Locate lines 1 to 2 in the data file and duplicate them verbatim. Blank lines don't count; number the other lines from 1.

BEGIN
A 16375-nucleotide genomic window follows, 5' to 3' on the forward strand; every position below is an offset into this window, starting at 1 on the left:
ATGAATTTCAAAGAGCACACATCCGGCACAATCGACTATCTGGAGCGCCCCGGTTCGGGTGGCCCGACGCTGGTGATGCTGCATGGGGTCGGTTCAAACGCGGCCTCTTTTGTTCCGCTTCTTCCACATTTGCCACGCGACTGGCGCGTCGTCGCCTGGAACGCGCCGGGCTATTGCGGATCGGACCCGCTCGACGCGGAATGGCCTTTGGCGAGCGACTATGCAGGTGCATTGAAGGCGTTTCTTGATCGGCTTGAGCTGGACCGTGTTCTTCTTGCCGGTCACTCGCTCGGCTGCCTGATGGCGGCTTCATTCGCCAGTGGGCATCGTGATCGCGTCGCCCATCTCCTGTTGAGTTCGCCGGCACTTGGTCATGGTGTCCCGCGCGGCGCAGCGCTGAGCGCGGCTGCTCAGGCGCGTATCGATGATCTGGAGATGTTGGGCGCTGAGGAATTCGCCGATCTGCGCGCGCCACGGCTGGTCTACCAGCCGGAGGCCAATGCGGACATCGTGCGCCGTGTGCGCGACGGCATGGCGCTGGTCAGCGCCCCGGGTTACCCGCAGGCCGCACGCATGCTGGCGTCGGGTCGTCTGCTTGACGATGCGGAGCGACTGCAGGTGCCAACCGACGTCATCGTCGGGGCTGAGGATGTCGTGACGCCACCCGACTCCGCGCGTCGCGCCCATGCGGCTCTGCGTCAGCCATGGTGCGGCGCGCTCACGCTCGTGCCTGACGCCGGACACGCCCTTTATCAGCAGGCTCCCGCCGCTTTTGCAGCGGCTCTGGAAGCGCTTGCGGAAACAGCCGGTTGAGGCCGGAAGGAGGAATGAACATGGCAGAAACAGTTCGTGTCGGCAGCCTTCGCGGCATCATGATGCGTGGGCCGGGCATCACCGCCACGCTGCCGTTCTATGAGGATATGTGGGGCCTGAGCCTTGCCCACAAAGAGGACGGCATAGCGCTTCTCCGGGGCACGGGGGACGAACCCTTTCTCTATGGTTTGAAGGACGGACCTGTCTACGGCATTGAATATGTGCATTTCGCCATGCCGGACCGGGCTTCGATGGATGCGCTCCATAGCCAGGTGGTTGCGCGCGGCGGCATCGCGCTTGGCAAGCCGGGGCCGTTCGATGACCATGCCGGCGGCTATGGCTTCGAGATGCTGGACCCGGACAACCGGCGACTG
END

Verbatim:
A 16375-nucleotide genomic window follows, 5' to 3' on the forward strand; every position below is an offset into this window, starting at 1 on the left:
ATGAATTTCAAAGAGCACACATCCGGCACAATCGACTATCTGGAGCGCCCCGGTTCGGGTGGCCCGACGCTGGTGATGCTGCATGGGGTCGGTTCAAACGCGGCCTCTTTTGTTCCGCTTCTTCCACATTTGCCACGCGACTGGCGCGTCGTCGCCTGGAACGCGCCGGGCTATTGCGGATCGGACCCGCTCGACGCGGAATGGCCTTTGGCGAGCGACTATGCAGGTGCATTGAAGGCGTTTCTTGATCGGCTTGAGCTGGACCGTGTTCTTCTTGCCGGTCACTCGCTCGGCTGCCTGATGGCGGCTTCATTCGCCAGTGGGCATCGTGATCGCGTCGCCCATCTCCTGTTGAGTTCGCCGGCACTTGGTCATGGTGTCCCGCGCGGCGCAGCGCTGAGCGCGGCTGCTCAGGCGCGTATCGATGATCTGGAGATGTTGGGCGCTGAGGAATTCGCCGATCTGCGCGCGCCACGGCTGGTCTACCAGCCGGAGGCCAATGCGGACATCGTGCGCCGTGTGCGCGACGGCATGGCGCTGGTCAGCGCCCCGGGTTACCCGCAGGCCGCACGCATGCTGGCGTCGGGTCGTCTGCTTGACGATGCGGAGCGACTGCAGGTGCCAACCGACGTCATCGTCGGGGCTGAGGATGTCGTGACGCCACCCGACTCCGCGCGTCGCGCCCATGCGGCTCTGCGTCAGCCATGGTGCGGCGCGCTCACGCTCGTGCCTGACGCCGGACACGCCCTTTATCAGCAGGCTCCCGCCGCTTTTGCAGCGGCTCTGGAAGCGCTTGCGGAAACAGCCGGTTGAGGCCGGAAGGAGGAATGAACATGGCAGAAACAGTTCGTGTCGGCAGCCTTCGCGGCATCATGATGCGTGGGCCGGGCATCACCGCCACGCTGCCGTTCTATGAGGATATGTGGGGCCTGAGCCTTGCCCACAAAGAGGACGGCATAGCGCTTCTCCGGGGCACGGGGGACGAACCCTTTCTCTATGGTTTGAAGGACGGACCTGTCTACGGCATTGAATATGTGCATTTCGCCATGCCGGACCGGGCTTCGATGGATGCGCTCCATAGCCAGGTGGTTGCGCGCGGCGGCATCGCGCTTGGCAAGCCGGGGCCGTTCGATGACCATGCCGGCGGCTATGGCTTCGAGATGCTGGACCCGGACAACCGGCGACTG